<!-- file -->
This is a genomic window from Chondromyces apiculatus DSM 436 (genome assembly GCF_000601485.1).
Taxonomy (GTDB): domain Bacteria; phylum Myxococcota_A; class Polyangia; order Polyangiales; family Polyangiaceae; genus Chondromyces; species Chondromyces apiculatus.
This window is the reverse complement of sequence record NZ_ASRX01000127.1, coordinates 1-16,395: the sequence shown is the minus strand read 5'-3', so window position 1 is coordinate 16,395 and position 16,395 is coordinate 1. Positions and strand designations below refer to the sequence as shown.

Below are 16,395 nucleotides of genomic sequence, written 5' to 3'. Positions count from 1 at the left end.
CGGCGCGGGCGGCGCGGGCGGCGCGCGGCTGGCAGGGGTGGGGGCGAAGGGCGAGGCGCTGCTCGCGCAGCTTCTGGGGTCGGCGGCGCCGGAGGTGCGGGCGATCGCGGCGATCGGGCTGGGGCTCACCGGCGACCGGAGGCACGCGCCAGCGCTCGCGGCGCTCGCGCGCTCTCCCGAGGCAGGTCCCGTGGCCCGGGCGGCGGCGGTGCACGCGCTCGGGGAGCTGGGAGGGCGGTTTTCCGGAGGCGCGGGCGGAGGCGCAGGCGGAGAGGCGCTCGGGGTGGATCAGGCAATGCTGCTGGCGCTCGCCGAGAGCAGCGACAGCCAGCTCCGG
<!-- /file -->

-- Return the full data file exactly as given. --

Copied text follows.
This is a genomic window from Chondromyces apiculatus DSM 436 (genome assembly GCF_000601485.1).
Taxonomy (GTDB): domain Bacteria; phylum Myxococcota_A; class Polyangia; order Polyangiales; family Polyangiaceae; genus Chondromyces; species Chondromyces apiculatus.
This window is the reverse complement of sequence record NZ_ASRX01000127.1, coordinates 1-16,395: the sequence shown is the minus strand read 5'-3', so window position 1 is coordinate 16,395 and position 16,395 is coordinate 1. Positions and strand designations below refer to the sequence as shown.

Below are 16,395 nucleotides of genomic sequence, written 5' to 3'. Positions count from 1 at the left end.
CGGCGCGGGCGGCGCGGGCGGCGCGCGGCTGGCAGGGGTGGGGGCGAAGGGCGAGGCGCTGCTCGCGCAGCTTCTGGGGTCGGCGGCGCCGGAGGTGCGGGCGATCGCGGCGATCGGGCTGGGGCTCACCGGCGACCGGAGGCACGCGCCAGCGCTCGCGGCGCTCGCGCGCTCTCCCGAGGCAGGTCCCGTGGCCCGGGCGGCGGCGGTGCACGCGCTCGGGGAGCTGGGAGGGCGGTTTTCCGGAGGCGCGGGCGGAGGCGCAGGCGGAGAGGCGCTCGGGGTGGATCAGGCAATGCTGCTGGCGCTCGCCGAGAGCAGCGACAGCCAGCTCCGG